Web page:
BPA Be Gone! 10 ways we’re kicking plastic to the curb.

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This article published by Mother Jones last week was a frightening reminder that we don’t know the whole story about BPA and how the chemicals in plastics affect us. It seems that even so-called “BPA-free” plastics are not safe. And I promise I’m not going all tin-foil hat on you. These allegations are backed up by some pretty significant science.

In fact, a lab called CertiChem ran extensive testing on 18 everyday plastic items from places like Target, Walmart, and Babies R Us,  and found that a quarter of the items “came back positive for estrogenic activity. These results mirrored the lab’s findings in its broader National Institutes of Health-funded research on BPA-free plastics.”

“CertiChem and its founder, George Bittner, who is also a professor of neurobiology at the University of Texas-Austin, had recently coauthored a paper in the NIH journal Environmental Health Perspectives. It reported that “almost all” commercially available plastics that were tested leached synthetic estrogens—even when they weren’t exposed to conditions known to unlock potentially harmful chemicals, such as the heat of a microwave, the steam of a dishwasher, or the sun’s ultraviolet rays. According to Bittner’s research, some BPA-free products actually released synthetic estrogens that were more potent than BPA.”

This type of hormonal exposure is incredibly dangerous, and I want none of it. And while it’s unclear if we’ll be able to see or pinpoint it’s effects in our lifetime, this statement particularly affected me, and influenced our decision to make some drastic changes in what we use in our home:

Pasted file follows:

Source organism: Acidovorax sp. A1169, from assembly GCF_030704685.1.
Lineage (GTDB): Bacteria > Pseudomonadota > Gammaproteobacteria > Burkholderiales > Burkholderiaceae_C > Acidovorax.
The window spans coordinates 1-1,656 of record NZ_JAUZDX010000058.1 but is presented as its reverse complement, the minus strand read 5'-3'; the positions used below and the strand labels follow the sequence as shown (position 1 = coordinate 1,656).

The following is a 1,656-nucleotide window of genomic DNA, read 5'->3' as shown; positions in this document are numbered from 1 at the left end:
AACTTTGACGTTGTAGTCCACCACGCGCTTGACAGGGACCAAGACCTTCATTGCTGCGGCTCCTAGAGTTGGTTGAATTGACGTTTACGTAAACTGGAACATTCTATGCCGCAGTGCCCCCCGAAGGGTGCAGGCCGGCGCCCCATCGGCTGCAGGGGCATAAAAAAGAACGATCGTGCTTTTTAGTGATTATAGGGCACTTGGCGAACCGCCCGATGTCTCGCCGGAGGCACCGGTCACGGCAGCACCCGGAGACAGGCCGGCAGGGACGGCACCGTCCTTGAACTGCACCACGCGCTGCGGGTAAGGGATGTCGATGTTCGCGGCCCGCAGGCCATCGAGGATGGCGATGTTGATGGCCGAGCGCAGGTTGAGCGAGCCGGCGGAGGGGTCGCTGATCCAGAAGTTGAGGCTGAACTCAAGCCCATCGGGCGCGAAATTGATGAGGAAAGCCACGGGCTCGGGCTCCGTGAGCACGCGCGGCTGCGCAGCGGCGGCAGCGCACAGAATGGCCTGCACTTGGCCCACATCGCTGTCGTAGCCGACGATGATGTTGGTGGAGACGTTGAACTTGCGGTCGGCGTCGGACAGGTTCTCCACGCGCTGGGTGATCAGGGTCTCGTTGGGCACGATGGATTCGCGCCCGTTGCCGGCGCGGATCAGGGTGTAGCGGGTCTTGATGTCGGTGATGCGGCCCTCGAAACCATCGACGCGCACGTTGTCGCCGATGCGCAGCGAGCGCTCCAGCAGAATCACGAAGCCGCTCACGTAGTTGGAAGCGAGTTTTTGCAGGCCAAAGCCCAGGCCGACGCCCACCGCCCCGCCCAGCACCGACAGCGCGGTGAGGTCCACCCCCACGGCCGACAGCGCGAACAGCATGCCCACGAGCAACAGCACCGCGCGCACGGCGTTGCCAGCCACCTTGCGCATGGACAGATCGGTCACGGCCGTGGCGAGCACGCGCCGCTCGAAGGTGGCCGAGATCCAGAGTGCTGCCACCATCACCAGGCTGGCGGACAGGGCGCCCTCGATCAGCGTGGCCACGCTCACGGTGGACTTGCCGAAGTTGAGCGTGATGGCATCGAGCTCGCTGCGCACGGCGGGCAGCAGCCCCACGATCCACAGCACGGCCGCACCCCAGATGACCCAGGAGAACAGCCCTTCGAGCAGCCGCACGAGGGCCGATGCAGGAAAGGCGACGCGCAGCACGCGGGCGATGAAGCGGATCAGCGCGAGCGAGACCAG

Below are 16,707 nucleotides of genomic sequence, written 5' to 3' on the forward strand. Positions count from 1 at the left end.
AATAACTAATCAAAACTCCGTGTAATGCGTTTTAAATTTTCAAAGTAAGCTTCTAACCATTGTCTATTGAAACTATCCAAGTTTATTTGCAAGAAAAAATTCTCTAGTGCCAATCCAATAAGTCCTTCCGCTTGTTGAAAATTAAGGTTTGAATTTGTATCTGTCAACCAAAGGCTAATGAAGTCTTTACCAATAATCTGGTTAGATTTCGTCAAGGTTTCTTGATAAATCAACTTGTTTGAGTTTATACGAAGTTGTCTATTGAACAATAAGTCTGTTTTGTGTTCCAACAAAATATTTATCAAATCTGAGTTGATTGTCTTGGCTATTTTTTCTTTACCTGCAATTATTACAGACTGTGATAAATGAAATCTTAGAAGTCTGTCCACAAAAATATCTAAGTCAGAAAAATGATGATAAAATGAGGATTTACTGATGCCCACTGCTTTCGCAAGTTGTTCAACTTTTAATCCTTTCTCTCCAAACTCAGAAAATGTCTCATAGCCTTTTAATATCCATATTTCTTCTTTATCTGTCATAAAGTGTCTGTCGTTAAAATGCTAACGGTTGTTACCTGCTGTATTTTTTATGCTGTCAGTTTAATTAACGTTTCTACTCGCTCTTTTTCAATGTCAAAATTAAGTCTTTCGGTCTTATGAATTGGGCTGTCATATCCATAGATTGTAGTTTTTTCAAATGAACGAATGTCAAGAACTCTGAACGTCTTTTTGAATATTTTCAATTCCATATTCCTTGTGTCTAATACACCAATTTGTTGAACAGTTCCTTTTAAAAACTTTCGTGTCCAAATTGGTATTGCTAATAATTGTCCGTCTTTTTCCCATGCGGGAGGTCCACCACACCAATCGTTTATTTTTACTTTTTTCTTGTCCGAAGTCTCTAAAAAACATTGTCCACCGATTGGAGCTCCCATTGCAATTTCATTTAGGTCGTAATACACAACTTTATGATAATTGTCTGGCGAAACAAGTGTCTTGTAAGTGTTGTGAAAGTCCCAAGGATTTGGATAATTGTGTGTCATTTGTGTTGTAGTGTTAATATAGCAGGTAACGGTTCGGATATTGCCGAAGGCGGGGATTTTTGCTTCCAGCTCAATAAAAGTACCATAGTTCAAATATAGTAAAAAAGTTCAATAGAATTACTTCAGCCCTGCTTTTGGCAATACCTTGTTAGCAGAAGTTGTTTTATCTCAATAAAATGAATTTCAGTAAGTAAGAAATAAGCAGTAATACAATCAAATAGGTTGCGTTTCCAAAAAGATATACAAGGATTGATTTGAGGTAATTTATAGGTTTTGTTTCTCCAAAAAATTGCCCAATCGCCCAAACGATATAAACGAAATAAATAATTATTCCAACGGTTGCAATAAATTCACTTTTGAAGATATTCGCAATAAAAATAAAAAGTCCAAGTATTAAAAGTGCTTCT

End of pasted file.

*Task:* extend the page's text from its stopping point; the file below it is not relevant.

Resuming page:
“A chemical like BPA reprograms your cells and ends up causing a disease in your grandchild that kills him.”

Fuck. That. Noise. To that I say…

NOT IN MY HOUSE, THANK YOU VERY MUCH!

I fully support LN Smith‘s idea that “every dollar you spend… or don’t spend… is a vote you cast for the world you want.” And the world I want encourages companies to give a shit about the safety of me and my family. But not all of them will, so we’re spending our money on those that do, and trying to avoid shopping with those who don’t.

Here’s some of our favorite plastic-free gear for the kitchen, where minimizing BPA exposure matters most.

bpa-free glass stainless options kitchen bottles storage

1. 4-Ounce Jelly Jars: these are as versatile as they are cute. Just perfect for small batch jams, snacks, salad dressing, spices, pills, or individual portions of almost anything. Also perfect for traveling with. I put lotions, my homemade deodorant, and hair ties/barrettes in these little jars and pop ’em in my travel bag. Easy peasy, and all under the 4oz. TSA maximum for liquids!

2. Half Pint Mason Jars: we use these for canning, but also to store small-batch dry goods like popcorn, seeds, sauces, nuts, etc. They are also great for using as vases to hold flowers, or certain produce items that want to be upright. And a great size for loose craft items too!